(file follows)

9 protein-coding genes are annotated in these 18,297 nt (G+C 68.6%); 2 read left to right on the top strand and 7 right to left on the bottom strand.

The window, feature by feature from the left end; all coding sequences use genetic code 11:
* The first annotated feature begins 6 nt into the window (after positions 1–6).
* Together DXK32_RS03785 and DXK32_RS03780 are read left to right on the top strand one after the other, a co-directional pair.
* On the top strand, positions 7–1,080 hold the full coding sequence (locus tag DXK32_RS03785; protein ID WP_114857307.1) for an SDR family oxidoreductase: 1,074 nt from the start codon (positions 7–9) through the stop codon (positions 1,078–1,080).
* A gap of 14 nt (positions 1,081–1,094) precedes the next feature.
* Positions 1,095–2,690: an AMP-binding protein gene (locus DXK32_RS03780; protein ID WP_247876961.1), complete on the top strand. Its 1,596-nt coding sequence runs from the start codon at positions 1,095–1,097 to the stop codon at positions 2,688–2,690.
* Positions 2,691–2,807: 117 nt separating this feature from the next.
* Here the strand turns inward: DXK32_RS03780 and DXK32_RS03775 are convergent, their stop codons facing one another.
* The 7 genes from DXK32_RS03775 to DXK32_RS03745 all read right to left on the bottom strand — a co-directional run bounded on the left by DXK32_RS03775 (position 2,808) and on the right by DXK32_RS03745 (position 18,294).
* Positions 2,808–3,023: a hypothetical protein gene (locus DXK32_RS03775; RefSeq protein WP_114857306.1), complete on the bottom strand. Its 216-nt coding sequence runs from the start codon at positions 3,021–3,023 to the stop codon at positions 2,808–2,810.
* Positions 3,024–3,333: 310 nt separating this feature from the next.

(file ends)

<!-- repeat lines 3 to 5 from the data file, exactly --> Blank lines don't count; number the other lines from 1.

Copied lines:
* The first annotated feature begins 6 nt into the window (after positions 1–6).
* Together DXK32_RS03785 and DXK32_RS03780 are read left to right on the top strand one after the other, a co-directional pair.
* On the top strand, positions 7–1,080 hold the full coding sequence (locus tag DXK32_RS03785; protein ID WP_114857307.1) for an SDR family oxidoreductase: 1,074 nt from the start codon (positions 7–9) through the stop codon (positions 1,078–1,080).